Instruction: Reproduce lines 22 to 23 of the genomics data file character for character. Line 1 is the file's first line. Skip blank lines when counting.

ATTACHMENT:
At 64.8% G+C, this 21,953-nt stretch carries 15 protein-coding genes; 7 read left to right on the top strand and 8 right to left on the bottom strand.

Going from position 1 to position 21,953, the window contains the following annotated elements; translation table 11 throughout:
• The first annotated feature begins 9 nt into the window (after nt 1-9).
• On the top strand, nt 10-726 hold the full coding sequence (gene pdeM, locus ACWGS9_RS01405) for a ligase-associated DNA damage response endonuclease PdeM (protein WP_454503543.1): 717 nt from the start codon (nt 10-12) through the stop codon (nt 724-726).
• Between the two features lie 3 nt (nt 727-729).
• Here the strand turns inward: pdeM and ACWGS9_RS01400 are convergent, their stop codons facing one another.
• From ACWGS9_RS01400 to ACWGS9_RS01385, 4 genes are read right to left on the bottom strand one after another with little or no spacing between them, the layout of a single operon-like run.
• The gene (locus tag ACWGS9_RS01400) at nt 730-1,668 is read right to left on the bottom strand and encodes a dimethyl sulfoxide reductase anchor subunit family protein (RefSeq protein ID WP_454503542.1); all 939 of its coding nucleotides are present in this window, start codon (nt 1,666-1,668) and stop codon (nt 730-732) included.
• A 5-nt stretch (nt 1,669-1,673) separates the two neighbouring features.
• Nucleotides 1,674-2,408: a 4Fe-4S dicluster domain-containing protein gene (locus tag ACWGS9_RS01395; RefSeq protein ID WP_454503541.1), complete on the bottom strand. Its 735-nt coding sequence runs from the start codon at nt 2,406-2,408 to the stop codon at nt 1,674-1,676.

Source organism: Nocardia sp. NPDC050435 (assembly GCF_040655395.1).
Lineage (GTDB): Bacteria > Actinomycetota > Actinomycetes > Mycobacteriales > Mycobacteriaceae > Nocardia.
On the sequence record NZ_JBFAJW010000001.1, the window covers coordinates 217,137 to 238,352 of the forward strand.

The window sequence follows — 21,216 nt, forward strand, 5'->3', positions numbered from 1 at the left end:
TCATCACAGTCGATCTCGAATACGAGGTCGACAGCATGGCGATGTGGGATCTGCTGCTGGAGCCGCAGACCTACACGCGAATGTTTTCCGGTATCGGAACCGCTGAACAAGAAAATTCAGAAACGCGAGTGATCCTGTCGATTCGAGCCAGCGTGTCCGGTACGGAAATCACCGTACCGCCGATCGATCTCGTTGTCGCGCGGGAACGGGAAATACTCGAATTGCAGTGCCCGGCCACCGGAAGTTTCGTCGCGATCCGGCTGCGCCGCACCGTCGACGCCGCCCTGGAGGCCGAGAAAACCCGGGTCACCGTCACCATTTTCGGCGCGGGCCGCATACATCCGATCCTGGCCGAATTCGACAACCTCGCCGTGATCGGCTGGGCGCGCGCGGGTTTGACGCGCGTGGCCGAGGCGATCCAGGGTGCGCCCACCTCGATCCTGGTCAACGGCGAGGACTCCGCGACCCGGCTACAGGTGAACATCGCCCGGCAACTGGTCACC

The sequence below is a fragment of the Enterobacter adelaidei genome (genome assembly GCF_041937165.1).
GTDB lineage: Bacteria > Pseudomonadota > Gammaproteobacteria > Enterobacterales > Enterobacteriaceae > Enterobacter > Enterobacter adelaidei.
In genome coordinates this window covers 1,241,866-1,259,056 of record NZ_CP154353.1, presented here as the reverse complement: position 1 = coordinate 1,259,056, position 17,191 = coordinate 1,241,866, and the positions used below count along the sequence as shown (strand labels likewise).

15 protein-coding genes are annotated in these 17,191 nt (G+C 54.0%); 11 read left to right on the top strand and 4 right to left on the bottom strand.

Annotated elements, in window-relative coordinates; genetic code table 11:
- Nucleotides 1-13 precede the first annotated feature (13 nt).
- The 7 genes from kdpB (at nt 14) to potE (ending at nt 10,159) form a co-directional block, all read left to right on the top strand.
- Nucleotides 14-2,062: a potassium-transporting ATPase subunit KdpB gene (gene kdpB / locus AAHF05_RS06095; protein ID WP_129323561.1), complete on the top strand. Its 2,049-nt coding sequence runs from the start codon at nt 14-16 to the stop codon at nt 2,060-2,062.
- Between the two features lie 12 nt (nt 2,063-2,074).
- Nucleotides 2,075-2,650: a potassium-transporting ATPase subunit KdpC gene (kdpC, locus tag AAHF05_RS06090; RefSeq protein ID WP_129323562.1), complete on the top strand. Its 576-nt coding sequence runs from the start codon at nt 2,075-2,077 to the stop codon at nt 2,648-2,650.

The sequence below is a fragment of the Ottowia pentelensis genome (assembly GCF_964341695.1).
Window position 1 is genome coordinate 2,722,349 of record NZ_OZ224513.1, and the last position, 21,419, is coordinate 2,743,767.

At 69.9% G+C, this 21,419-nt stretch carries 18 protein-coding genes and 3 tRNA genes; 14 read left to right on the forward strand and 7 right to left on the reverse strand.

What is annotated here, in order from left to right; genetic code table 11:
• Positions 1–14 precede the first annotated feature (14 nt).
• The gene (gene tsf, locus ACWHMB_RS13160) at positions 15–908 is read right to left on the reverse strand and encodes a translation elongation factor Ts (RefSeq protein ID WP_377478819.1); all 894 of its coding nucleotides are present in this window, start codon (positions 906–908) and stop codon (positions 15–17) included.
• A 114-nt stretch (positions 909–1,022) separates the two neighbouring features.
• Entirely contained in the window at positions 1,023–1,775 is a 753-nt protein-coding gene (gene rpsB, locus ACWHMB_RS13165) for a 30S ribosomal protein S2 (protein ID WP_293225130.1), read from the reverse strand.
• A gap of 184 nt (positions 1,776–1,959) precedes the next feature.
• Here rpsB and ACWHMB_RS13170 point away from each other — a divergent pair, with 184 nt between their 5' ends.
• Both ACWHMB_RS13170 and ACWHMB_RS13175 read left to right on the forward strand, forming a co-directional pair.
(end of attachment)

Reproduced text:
- The 7 genes from kdpB (at nt 14) to potE (ending at nt 10,159) form a co-directional block, all read left to right on the top strand.
- Nucleotides 14-2,062: a potassium-transporting ATPase subunit KdpB gene (gene kdpB / locus AAHF05_RS06095; protein ID WP_129323561.1), complete on the top strand. Its 2,049-nt coding sequence runs from the start codon at nt 14-16 to the stop codon at nt 2,060-2,062.